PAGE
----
Berlinale: Yearbook


41st Berlin International Film Festival
February 15 - 26, 1991

“The 41st International Film Festival is an act of faith, of courage, an attempt to overcome psychosis and to express interest in the other, whether he be American, English, Jew or Arab. We Germans also need to speak with each other, learn to understand each other”.

(Moritz de Hadeln in the foreword to the festival catalogue, defending his decision to let the Berlinale take place despite – or precisely because of – the Gulf War.)

The poster of the 41st Berlinale

Now more than ever: no surrender in the war of images

On January 16, war broke out in the Gulf. Immediately there were speculations that the Berlinale would be cancelled. But what would have been gained by that? In a passionate foreword to the festival catalogue, Moritz de Hadeln defended his and Ulrich Gregor’s decision not to cancel the Berlinale. Angrily he castigated the West’s ignorance of Arab culture, the interpretive monopoly of American war reporting and its acceptance by the viewing public. Instead of a timid retreat into the private zone in front of the television and its “indoctrinating” message, he invoked the connecting power of dialogue the film festival sought to promote. “What to do? Our answer is simple: We want to do everything possible to devote this festival to international dialogue. This cannot happen hysterically or fearfully, it cannot happen if we stay at home to follow the latest reports from the Gulf.”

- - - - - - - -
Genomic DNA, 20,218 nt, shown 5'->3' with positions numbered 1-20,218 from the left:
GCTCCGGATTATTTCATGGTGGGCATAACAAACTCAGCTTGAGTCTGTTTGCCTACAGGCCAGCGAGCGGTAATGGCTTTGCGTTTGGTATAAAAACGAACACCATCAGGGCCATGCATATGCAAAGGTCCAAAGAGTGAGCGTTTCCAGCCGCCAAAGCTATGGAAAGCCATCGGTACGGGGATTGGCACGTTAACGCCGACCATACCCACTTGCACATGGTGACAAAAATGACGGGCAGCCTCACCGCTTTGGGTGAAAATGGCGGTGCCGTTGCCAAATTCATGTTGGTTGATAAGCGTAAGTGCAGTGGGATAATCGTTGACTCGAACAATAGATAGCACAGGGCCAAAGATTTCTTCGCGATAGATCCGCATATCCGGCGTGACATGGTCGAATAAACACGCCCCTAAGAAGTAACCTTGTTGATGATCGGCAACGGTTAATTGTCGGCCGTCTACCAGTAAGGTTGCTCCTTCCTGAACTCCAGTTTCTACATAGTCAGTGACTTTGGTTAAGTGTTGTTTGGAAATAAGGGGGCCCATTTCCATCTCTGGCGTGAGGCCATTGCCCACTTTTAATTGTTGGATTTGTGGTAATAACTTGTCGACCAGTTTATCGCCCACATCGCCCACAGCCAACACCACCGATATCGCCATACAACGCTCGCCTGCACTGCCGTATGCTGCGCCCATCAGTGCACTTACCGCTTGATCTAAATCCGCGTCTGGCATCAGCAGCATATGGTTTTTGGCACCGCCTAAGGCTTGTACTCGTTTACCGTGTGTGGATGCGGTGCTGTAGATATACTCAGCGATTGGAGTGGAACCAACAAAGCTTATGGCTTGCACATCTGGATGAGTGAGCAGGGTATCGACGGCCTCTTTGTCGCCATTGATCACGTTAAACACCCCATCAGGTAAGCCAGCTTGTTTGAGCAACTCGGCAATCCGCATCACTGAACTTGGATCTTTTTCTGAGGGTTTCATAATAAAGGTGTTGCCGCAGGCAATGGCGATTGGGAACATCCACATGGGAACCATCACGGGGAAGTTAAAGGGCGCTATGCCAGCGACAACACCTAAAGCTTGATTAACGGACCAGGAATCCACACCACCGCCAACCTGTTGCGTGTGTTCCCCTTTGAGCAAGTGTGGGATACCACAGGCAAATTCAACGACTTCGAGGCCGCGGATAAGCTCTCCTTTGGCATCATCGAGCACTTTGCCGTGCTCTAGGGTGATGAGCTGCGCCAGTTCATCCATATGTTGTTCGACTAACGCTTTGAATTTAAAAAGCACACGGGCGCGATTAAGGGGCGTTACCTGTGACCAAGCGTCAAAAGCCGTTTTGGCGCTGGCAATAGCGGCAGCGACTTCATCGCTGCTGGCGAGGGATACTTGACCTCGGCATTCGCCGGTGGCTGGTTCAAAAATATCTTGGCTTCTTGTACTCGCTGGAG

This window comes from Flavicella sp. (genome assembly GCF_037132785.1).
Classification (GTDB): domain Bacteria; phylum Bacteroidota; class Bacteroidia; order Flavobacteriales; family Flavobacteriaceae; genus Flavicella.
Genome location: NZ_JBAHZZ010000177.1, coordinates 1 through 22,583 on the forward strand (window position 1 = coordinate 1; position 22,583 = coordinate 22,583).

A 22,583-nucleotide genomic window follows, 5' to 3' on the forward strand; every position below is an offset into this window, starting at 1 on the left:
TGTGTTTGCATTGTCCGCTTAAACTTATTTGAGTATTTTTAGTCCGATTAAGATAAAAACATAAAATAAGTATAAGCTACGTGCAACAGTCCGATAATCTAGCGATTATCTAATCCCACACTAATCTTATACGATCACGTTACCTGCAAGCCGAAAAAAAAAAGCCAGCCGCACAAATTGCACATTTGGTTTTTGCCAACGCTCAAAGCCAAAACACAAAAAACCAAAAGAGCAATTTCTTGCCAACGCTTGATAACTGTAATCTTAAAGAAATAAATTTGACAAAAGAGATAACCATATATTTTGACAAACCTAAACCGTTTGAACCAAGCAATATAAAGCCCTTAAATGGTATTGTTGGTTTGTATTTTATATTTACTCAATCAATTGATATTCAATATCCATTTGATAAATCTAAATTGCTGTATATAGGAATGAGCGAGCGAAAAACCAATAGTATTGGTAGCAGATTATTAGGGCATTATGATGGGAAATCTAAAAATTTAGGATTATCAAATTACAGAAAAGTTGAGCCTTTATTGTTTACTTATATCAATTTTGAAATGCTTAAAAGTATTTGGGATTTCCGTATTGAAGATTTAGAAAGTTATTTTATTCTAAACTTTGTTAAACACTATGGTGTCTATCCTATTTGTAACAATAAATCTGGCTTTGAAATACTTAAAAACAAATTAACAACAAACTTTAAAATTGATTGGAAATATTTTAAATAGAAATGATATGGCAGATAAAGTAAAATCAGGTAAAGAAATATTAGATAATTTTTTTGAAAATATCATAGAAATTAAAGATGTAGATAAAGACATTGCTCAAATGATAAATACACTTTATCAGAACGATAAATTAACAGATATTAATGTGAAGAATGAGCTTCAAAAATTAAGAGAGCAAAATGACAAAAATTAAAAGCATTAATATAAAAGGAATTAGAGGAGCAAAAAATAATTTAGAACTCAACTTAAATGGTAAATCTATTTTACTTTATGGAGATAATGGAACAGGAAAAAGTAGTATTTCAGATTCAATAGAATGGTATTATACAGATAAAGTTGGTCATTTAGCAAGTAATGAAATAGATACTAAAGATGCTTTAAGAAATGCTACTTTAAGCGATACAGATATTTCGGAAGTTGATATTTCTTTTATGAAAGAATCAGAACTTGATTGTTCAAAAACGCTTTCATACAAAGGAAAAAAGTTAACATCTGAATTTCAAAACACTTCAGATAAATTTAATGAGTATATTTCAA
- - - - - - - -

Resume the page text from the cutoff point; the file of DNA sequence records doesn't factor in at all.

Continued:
A strong presence of European films in the Competition this year was meant to counteract the supremacy of American movies. Moritz de Hadeln had been repeatedly accused of being too eager to show major US productions in the Competition. It was not, however, an outstanding year for European cinema. De Hadeln had sagely written in the festival catalogue: “In order to select, a selection has to be possible”, meaning only that film production in the Middle East, Africa and Latin America was still scanty. But by no means did the Berlinale always have first choice of even the prosperous European countries’ films. Competition with Cannes was by now as formidable a barrier as were the financial straits of the “Third World”.

Homage 1991: Jane Russell und Moritz de Hadeln

Wide discrepancies in the quality of European films